Here is a nice article that may make you switch to Young Living oils. They have more control over their product, from growth and production of their own plants. Doterra does not do this.
    http://www.theessentialfamily.com/why-i-passed-on-doterra-essential-oils/

    • Liz

      I really enjoy my dōTERRA Lifelong Vitality. The products are HIGH quality and are sourced from their natural environment. On top of that it’s all about their CPTG – which I know lots of people pick on them for this but it’s their message to the consumer that we are in fact, getting the highest quality products possible. They don’t cut corners, everything is made sure to be held at the highest standards possible from beginning to finish. The proof is in the pudding. #1 Seller, 30-day money back guarantee. So many lives changed. And I think you should look over your statement regarding that YL has more control over their products. Ina sense this may be true because they farm quite a few of their products, mimicking the natural environment many plants thrive in. However, you cannot always have the perfect environment unless you actually grow the plant in it. dōTERRA oversees all processes from beginning to end, 3rd party testing to ensure they live up to their high standards. Also, I know YL does deal with a few brokers (the in-between man) to receive oils. So in short, ELLEN, stay with dōTERRA.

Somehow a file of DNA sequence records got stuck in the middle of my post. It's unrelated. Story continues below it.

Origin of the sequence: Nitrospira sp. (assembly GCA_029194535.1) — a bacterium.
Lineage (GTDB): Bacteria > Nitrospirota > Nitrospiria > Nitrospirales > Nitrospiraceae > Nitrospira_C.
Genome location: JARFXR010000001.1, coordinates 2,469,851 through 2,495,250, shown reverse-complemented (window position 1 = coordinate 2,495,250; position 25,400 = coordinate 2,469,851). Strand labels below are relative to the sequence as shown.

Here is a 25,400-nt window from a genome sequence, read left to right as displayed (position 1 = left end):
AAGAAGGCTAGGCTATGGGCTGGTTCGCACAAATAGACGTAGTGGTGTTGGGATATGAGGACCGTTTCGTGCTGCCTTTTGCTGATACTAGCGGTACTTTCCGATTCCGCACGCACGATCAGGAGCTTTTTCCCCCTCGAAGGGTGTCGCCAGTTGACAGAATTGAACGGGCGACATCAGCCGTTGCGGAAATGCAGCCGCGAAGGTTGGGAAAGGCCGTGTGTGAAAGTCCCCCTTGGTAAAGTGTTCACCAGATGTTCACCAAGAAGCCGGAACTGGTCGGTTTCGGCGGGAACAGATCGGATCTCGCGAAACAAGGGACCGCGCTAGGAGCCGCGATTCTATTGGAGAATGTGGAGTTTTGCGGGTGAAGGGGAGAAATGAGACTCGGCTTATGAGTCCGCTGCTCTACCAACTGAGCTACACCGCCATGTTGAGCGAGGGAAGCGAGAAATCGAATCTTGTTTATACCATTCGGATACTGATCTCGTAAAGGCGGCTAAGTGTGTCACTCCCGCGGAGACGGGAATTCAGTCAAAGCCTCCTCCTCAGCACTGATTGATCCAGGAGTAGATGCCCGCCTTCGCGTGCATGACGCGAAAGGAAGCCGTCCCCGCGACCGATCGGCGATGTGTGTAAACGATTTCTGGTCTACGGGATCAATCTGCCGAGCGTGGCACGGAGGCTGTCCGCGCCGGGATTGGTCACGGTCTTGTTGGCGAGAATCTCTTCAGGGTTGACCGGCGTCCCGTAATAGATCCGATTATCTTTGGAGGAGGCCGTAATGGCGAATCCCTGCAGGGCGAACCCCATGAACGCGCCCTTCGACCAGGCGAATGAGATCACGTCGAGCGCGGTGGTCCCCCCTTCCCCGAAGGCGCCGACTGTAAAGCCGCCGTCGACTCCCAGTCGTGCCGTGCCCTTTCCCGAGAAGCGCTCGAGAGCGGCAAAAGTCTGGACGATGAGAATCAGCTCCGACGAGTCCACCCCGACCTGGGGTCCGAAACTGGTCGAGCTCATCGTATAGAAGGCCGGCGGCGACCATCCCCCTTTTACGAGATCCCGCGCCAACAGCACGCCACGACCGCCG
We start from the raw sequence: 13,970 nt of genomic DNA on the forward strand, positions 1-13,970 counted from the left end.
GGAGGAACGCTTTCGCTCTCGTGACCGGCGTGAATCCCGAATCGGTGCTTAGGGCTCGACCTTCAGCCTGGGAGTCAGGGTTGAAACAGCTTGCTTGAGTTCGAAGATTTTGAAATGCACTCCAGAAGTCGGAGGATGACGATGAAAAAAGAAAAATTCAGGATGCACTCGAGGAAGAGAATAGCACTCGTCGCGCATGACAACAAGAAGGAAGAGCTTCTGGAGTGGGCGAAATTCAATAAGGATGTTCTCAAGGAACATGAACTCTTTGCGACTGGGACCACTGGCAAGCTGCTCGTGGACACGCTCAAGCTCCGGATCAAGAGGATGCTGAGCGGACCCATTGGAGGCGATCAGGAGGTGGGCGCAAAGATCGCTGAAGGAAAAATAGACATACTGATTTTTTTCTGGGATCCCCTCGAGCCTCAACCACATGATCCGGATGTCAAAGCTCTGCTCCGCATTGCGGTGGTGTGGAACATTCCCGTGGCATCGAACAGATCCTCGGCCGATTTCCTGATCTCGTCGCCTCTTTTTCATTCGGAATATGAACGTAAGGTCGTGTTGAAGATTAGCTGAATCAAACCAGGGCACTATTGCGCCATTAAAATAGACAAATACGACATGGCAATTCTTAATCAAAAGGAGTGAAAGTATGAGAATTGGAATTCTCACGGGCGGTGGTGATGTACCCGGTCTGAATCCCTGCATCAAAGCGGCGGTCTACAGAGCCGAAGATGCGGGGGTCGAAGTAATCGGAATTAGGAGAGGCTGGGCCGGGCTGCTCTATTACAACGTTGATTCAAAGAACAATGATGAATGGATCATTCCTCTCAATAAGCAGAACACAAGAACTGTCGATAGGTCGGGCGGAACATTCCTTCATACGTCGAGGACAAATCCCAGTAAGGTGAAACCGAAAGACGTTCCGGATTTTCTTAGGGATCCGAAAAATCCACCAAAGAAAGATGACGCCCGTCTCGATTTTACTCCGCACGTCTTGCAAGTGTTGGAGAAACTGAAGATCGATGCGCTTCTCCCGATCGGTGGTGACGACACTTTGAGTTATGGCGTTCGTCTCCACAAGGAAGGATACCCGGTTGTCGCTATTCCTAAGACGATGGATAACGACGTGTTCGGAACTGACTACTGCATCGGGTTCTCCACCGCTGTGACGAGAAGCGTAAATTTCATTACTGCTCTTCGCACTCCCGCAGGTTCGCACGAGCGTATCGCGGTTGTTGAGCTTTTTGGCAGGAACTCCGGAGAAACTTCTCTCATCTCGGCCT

• I’m not super excited about Youngevity minerals because they don’t list the mineral content or the forms of each mineral. This is key for me to know before I could recommend it. I find it very odd that this information is not available.

  • I like Dr. Schulze.

  • Steph

    What a great article! Loved all the info in it. I currently use the whole food supplement Juice Plus and have had great results. All natural and locally farmed ingredients. Even folate instead of folic acid. http://Www.bestwholefoodvitamin.com

  • Sounds very interesting!! There are many great supplements on the market. Impossible to list them all. If that product is natural, you trust it, and it makes you feel good, then by all means take it!